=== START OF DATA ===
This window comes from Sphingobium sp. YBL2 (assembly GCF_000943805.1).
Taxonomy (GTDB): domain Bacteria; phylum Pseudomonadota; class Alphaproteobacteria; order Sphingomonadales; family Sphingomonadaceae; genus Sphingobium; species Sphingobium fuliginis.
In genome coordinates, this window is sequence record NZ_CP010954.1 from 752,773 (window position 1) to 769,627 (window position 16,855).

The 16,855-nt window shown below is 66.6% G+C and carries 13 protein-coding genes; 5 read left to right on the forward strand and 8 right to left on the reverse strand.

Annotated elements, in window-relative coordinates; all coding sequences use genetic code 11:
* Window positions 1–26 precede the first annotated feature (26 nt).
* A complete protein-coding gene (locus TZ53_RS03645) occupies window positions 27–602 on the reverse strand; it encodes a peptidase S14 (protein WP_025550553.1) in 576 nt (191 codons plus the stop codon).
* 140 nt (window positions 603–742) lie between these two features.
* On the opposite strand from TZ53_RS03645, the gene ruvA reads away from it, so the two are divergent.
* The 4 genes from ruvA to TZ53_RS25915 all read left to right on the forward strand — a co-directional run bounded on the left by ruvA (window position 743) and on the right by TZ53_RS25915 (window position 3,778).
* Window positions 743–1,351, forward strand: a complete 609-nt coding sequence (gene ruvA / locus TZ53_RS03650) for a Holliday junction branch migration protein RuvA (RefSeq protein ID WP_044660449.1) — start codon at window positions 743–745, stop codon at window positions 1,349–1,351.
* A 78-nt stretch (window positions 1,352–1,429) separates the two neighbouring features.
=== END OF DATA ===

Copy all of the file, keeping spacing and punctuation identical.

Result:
This window comes from Sphingobium sp. YBL2 (assembly GCF_000943805.1).
Taxonomy (GTDB): domain Bacteria; phylum Pseudomonadota; class Alphaproteobacteria; order Sphingomonadales; family Sphingomonadaceae; genus Sphingobium; species Sphingobium fuliginis.
In genome coordinates, this window is sequence record NZ_CP010954.1 from 752,773 (window position 1) to 769,627 (window position 16,855).

The 16,855-nt window shown below is 66.6% G+C and carries 13 protein-coding genes; 5 read left to right on the forward strand and 8 right to left on the reverse strand.

Annotated elements, in window-relative coordinates; all coding sequences use genetic code 11:
* Window positions 1–26 precede the first annotated feature (26 nt).
* A complete protein-coding gene (locus TZ53_RS03645) occupies window positions 27–602 on the reverse strand; it encodes a peptidase S14 (protein WP_025550553.1) in 576 nt (191 codons plus the stop codon).
* 140 nt (window positions 603–742) lie between these two features.
* On the opposite strand from TZ53_RS03645, the gene ruvA reads away from it, so the two are divergent.
* The 4 genes from ruvA to TZ53_RS25915 all read left to right on the forward strand — a co-directional run bounded on the left by ruvA (window position 743) and on the right by TZ53_RS25915 (window position 3,778).
* Window positions 743–1,351, forward strand: a complete 609-nt coding sequence (gene ruvA / locus TZ53_RS03650) for a Holliday junction branch migration protein RuvA (RefSeq protein ID WP_044660449.1) — start codon at window positions 743–745, stop codon at window positions 1,349–1,351.
* A 78-nt stretch (window positions 1,352–1,429) separates the two neighbouring features.